The remaining two triads G♭/F♯ major and minor, which would complete the full complement of triads united by D̂♭/Ĉ♯, are sounded in the next section of the song. It also begins with a double iteration of Ĉ♯, both as upbeat and downbeat for “Wohin.” The immediate context in which the pitch appears is a quick shift from A major to F♯ minor harmonies. F♯ minor is strongly implied but never explicitly arrived at measures 284–33, and then an F♯ major chord sounds, as Schubert leads us to B minor in measure 33. The C♯, thus, is first 5̂ of a minor dominant before asserting itself as 5̂ of the major dominant for an authentic cadence in B minor, as shown in example 10.12.
The singer of Schubert's song has, in a certain sense, completed the exercise set out by Riemann in example 10.2b. Not all of the triads serve as a tonic, but Riemann never said they had to. As shown in example 10.12, our singer has sung the triads in a different order. She starts always from the same pitch and sings B♭ minor, D♭ major, D♭ minor, A major, F♯ minor, and F♯ major. Her Riemannian task is done, but the song is not. Indeed, the fleeting presence of the last two triads, as well as their nontonic function, brings about a new harmonic space for the next portion of the song.
Before pressing on to examine the rest of the song, it is worth scrutinizing further the order of presentation of the harmonies around D̂♭/Ĉ♯. As can be seen in example 10.12, in addition to the common tone that has been the focus of our aural attention in the vocal line, there is always another common tone between adjacent harmonies. They unfold therefore in the smoothest possible order, producing the following transformations respectively: R, P, L, R, and P. Note also that they are not construed to produce a dominant anywhere; instead—and undoubtedly because the song sets out in a minor key—the natural tendency is to construe the triads around the common tone in such a way that generates a i–III relationship. But Schubert had options in this respect: if F♯ minor were his tonic, then he could have had both III and V. However, in opening up the song with D̂♭ as (3̂, –), and thereafter construing the harmonic motion around this pitch in the melody, Schubert both (p. 316) expanded his tonal palette and eschewed the most fundamental of harmonies, namely the dominant.
In this light, the passage in measures 33–35 is interesting. Given the shape of the vocal line, our Riemannian student is liable to assume (especially on looking ahead) that the harmony is likely to be G major, for an authentic cadence into C major. Schubert has something else in mind: he interprets the B̂ and D̂ and 5̂ and 7̂ of an E major harmony, without however treating it like a dominant seventh. Indeed, the music to the words “ich bin, ich bin alleine” does seem to stand alone—or at least apart—from the shape of the harmonies underneath it: the singer seems to be singing a line most suited to G major, while the accompaniment is working to E major. Her subsequent cries, “Ich wein,’ ich wein,’ ich weine,” also sound “alone.” While she repeats her words emphatically, the accompaniment wanders off: it neither underscores her apparent 7̂–8̂ in C major (it provides E major to C major) nor does the accompaniment comply with her simple descending line at the end of the phrase (it provides an interrupted cadence). That said, while the interrupted cadence is but a gentle departure from the expectations of the vocal line, it does bring about a Ĉ♯, which has been in our ear so prominently from earlier in the song. The piano asserts an accented diminished chord, with Ĉ♯ at the top as again the operative pitch pressing things to D minor. This gesture is, however, an upbeat to another snippet of melody in C major, where the Ĉ is clearly staked out by the voice (measures 38–39). With things apparently settled on C major, the reiteration of measures 354–39 is identical, save for the Ĉ (instead of B̂) upbeat at the end of measure 39.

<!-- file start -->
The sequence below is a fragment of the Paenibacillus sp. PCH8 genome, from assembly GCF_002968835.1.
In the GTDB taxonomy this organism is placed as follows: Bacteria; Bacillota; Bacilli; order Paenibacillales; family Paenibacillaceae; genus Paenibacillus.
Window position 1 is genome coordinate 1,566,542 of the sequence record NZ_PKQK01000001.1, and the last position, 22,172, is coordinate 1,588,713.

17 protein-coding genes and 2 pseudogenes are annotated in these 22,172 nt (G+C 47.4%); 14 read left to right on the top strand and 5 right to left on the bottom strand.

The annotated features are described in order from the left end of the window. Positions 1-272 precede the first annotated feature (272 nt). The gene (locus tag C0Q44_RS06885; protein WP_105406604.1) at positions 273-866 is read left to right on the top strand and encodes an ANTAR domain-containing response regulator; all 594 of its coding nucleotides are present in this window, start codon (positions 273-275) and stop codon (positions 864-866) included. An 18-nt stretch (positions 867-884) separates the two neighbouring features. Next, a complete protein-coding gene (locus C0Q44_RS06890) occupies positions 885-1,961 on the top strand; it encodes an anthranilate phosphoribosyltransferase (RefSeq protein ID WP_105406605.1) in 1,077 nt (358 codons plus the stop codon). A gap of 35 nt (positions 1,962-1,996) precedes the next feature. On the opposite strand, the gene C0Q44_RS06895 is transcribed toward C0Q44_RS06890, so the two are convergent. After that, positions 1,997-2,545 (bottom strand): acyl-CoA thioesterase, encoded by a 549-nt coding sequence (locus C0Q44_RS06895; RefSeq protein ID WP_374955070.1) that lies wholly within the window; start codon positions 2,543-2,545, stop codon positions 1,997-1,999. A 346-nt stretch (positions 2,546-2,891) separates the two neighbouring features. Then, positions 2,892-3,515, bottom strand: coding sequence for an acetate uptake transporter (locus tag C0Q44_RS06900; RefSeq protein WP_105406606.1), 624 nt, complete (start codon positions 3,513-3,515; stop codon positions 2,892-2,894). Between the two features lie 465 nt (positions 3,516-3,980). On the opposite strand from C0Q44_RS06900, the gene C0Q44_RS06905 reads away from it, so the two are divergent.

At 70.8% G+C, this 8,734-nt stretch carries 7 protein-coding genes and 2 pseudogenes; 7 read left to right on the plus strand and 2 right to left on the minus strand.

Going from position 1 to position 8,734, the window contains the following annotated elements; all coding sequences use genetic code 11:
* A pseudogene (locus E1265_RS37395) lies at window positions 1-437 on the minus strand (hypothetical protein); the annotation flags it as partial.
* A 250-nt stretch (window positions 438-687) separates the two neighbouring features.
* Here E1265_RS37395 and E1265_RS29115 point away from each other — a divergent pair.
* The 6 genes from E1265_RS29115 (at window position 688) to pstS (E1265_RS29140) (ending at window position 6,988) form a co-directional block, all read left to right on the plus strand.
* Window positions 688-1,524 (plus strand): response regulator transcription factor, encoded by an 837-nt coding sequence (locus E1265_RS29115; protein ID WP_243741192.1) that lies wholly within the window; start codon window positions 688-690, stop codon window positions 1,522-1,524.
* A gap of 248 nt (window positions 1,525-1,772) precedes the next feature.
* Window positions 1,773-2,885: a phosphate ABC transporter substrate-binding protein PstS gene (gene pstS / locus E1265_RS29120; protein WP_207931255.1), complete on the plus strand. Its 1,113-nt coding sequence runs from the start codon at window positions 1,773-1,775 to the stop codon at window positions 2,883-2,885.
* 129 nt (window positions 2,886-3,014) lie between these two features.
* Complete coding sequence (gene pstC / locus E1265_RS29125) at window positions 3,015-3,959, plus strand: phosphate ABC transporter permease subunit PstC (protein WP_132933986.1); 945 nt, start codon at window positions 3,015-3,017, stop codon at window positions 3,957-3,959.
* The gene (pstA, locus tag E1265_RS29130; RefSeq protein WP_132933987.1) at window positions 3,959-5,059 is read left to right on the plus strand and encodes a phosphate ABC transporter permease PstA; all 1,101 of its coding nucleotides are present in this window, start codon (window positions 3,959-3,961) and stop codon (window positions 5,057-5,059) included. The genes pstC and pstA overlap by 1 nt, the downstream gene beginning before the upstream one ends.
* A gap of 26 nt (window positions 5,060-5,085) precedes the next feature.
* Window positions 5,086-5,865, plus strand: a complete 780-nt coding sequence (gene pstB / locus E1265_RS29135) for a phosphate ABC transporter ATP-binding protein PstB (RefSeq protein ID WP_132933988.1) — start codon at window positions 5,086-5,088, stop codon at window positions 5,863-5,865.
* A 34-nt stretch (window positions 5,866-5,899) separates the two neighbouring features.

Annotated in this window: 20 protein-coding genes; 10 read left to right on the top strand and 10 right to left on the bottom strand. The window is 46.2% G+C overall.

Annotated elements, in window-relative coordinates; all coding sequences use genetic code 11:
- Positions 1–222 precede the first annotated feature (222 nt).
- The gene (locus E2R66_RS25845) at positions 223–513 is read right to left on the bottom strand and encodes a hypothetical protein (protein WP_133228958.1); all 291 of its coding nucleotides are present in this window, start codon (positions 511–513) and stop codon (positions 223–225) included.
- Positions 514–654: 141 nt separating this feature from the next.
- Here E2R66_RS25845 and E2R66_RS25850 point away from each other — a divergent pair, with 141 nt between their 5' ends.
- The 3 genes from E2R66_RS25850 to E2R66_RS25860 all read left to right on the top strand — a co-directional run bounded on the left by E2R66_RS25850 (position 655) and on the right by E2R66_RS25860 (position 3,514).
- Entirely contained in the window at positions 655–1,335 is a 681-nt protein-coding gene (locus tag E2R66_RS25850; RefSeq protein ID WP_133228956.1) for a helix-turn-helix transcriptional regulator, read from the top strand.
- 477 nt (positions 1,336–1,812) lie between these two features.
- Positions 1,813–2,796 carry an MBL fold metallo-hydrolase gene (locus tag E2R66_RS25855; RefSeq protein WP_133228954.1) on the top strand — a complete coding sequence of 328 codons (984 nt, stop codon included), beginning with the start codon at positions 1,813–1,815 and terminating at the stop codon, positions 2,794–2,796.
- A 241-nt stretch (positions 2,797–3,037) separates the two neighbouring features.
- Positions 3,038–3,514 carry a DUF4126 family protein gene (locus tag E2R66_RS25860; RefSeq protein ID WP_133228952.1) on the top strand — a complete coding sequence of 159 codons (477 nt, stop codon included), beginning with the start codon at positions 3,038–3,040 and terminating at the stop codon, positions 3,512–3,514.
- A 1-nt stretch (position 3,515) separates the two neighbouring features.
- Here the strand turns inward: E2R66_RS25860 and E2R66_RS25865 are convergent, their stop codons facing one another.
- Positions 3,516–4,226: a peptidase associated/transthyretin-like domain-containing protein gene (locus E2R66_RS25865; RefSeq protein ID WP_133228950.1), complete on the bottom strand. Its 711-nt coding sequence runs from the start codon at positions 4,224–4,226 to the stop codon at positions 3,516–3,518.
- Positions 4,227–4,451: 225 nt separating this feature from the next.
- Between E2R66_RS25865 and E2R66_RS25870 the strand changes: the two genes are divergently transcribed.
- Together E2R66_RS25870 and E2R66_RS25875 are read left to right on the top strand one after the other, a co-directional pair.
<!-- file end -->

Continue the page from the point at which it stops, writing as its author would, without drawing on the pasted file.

At this point in the song, the voice and piano seem to be fighting each other, rather than, as it were, being in perfect harmony. Indeed, the passages in measures 36–37 and 40–41 where the interrupted cadence is found recall a much earlier passage in the song (measure 26) when Gretchen sang a descent from 5̂–1̂ in A major to the near-rhyming word “allein.” There—to the words “weisst nur du allein”—the voice and piano resolve the key together. The accompaniment, “knowing” where she is going harmonically, portrays a common understanding in this passage, but later it emphasizes her loneliness.
One might be easily tempted to make a grand hermeneutic gesture about the fact that the manuscript breaks off at this point; the song is incomplete—or so it at first seems. It ends with a change of key signature in measure 44, introducing four flats. John Reed argued that Schubert lost his way harmonically at this point and concluded that Schubert therefore abandoned the composition.34 Any poignant conclusions about Schubert's compositional fragment breaking off like the fragments of Gretchen's heart are quickly deflated if one takes into account more recent suspicions that the rest of this song was lost rather than never composed.35 However, on a more pragmatic note, we can turn to Riemann once more, but this time to “hear ahead” of the notation: if he taught us to hear a tone in light of a key signature, perhaps we can at least use the signature to imagine what the next pitch—and even the next harmony—might have been in the missing portion of this song. In calling upon the exercises in example 10.2, and knowing as we do that the focal pitch of measures 36–43 has been Ĉ, we can imagine the next pitch in the vocal line could (p. 317) also be a Ĉ. From the key signature, it is likely to be either 3̂ of A♭ major or 5̂ of F minor. I vote for a move to A♭ major. Benjamin Britten in his completion of Gretchens Bitte did the same, while N. C. Gatty introduced F minor (with a number of harmonic turns around Ĉ), although he altered the signature to six flats to expedite the return to the opening B♭ minor key.36